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Fantasy Football: 2013 WR Review – The Target Multiplier

Rich Hribar

Rich Hribar is a husband, father, sports meteorologist and a slave to statistics. A lifelong sports fan and fantasy gamer.
Josh Gordon
Browns receiver Josh Gordon. Stew Milne-USA TODAY Sports

Right after the official fantasy football season ended, we looked back at the most consistent performers of each position and how we may see each position playing out for drafts headed into 2014.

Over the next couple of weeks, I want to go back and review performers from the past season in a slightly different light from overall points scored and weekly performances to see who were and weren’t the most efficient players. In that review, finding what may carry over and what we can likely leave behind as noise heading forward.

If you follow me on the Tweet machine, you know I largely obsess over receivers. The receiver position takes up most of your roster space since you need to start more of them and by nature they are volatile performers, so you’re more inclined to play matchups. So for me, there’s no better place to start than there.

For this post, we’re focusing strictly on which players were the most efficient targets for their team.

The Target Multiplier

The target multiplier is simple; in short it’s how much better off that the receiver’s quarterback was targeting him based on fantasy production than anyone else on the field.

Since we’re looking at points created by receivers from a quarterback perspective, the points are altered to match standard quarterback scoring (25 yards = 1 point, 4 PT TD, -2 for INT).

Also, with the help of the football wizards at Pro Football Focus, we’re also including interceptions thrown while targeting the receiver. Interceptions may or may not be a receiver’s fault, but for this exercise, we’re treating them as 50/50 proposition since the ball may have been dropped, tipped, or there was a miscommunication that wasn’t necessarily on the passer. Everyone is guilty by association here.

Here’s a detailed example so we don’t have to clog up the rest of the post going forward.

Player

Targets

Rec

Yds

TD

QB INT

REC. PTS

PT/TGT

PT/OTHER TGTS

TGT X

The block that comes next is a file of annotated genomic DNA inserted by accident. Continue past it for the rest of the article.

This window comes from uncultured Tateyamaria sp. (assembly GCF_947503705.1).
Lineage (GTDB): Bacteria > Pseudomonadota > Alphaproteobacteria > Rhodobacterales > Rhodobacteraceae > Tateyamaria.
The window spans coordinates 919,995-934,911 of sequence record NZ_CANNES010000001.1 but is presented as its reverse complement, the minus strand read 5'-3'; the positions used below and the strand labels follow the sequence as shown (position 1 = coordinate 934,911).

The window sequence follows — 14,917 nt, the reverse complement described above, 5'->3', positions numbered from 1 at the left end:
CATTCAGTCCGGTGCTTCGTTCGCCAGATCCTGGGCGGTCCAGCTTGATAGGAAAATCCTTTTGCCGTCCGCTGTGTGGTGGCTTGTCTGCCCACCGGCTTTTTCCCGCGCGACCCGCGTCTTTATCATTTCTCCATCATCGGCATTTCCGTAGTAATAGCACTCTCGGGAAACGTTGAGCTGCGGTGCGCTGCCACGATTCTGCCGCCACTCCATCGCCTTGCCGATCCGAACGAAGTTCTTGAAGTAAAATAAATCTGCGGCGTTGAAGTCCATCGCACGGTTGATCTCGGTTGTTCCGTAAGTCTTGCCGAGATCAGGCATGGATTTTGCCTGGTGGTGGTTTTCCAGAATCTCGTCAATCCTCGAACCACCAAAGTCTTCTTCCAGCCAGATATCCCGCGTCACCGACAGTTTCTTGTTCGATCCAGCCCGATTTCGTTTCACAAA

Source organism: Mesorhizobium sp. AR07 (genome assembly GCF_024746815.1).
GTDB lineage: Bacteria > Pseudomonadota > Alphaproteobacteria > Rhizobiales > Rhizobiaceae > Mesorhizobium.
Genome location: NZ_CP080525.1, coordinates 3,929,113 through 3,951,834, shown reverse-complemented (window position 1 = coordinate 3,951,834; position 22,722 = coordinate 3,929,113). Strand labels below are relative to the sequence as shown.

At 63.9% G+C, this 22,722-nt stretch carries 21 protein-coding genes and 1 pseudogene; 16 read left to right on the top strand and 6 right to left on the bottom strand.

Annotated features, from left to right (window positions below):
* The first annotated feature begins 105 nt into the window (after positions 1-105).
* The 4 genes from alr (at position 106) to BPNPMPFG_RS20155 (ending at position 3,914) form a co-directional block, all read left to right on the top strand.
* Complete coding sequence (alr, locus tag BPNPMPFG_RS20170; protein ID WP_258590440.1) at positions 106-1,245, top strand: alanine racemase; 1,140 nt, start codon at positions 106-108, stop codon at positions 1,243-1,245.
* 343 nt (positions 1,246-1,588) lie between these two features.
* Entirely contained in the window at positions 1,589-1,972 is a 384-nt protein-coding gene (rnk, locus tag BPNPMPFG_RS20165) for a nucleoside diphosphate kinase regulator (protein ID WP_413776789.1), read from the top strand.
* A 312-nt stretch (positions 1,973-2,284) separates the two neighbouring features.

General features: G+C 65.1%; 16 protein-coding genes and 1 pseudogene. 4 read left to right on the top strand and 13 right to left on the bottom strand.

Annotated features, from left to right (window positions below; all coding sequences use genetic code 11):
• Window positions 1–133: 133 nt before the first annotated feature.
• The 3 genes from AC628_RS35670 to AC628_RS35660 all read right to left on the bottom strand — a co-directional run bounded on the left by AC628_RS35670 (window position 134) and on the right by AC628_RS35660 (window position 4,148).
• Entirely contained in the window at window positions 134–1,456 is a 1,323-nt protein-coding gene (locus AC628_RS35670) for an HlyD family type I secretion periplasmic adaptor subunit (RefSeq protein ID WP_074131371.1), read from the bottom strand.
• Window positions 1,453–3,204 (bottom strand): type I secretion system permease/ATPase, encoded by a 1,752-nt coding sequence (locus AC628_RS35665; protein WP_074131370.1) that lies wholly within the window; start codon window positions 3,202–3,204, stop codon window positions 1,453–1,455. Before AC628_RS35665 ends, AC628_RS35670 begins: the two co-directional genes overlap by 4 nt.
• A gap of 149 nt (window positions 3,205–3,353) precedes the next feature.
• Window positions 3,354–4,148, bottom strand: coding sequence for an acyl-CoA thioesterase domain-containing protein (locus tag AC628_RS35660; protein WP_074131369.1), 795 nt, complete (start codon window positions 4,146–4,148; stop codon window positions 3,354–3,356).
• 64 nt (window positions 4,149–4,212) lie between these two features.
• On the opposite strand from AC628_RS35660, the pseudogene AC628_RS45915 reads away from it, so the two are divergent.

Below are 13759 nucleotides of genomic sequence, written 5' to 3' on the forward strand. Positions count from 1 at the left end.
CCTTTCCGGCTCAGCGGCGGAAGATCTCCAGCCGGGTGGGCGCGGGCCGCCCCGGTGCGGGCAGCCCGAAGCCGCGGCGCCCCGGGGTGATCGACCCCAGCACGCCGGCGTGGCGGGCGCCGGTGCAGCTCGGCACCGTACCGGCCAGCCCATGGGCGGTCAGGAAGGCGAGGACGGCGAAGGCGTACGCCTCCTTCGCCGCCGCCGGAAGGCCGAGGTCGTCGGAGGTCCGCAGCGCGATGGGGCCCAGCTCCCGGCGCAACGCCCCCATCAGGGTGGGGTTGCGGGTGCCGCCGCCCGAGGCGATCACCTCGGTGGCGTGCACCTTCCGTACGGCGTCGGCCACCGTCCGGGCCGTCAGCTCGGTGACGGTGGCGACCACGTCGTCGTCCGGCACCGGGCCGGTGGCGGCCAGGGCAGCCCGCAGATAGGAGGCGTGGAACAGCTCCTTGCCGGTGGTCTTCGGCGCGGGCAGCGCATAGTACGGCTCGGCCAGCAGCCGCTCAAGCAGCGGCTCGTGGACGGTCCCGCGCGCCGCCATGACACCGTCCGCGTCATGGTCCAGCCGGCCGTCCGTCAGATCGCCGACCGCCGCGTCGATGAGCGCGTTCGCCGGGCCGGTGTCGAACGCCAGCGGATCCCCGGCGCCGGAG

Anquan Boldin

129

85

1179

7

0

75.16

0.58

0.39

1.49

 

Using Anquan Boldin as our example, you can see how many points and points per target he provided for San Francisco quarterbacks.

The second to last column is how many points per target that 49er passers averaged while targeting other players, thus creating our multiplier. When throwing to Boldin, they scored an average of 1.49 times more fantasy points than when throwing to anyone else on the team.  The higher you score above one the better, and below is worse since one is neutral here.

Got it?

Excellent.

Let’s look at the top 12 targets that had over 90 targets on the season.

Player

Team

Targets

  REC. PTS

PT/TGT

PT/OTHER TGTS

TGT X

Josh Gordon

CLE

159

97.84

0.62

0.25

2.48

Calvin Johnson

DET

156

89.68

0.57

0.36

1.58

Jordy Nelson

GB

127

74.56

0.59

0.38

1.55

Victor Cruz

NYG

122

47.92

0.39

0.26

1.50

Anquan Boldin

SF

129

75.16

0.58

0.39

1.49

Torrey Smith

BAL

137

55.12

0.40

0.27

1.48

Rod Streater

OAK

99

39.52

0.40

0.28

1.43

Dez Bryant

DAL

159

95.32

0.60

0.43

1.40

Antonio Brown

PIT

166

85.96

0.52

0.38

1.37

Larry Fitzgerald

ARI

135

64.16

0.48

0.35

1.37

Keenan Allen

SD

104

67.84

0.65

0.48

1.35

DeSean Jackson

PHI

126

85.28

0.68

0.51

1.33

 

The first thing that jumps out is there are no Denver Broncos on this list and the reason why is pretty clear. Peyton Manning is so good that he makes nearly all of his targets similar. Every wide receiver on Denver was positive with the exception of Wes Welker (we’re getting there).

So if a great quarterback levels out the playing field, in the cases of Victor Cruz (WR29 overall) and Torrey Smith (WR20) we can see just how a good receiver can be damaged by poor quarterback play and/or lack of surrounding talent from an overall fantasy perspective.

Jordy Nelson may have taken a hit without Aaron Rodgers, but he was still the best Green Bay receiver for any of his replacements to throw to and it shows. Streater is intriguing because he doubled his fantasy output going from Carson Palmer to Terrelle Pryor and Matt McGloin and will be entering the fabled year three for a receiver next year.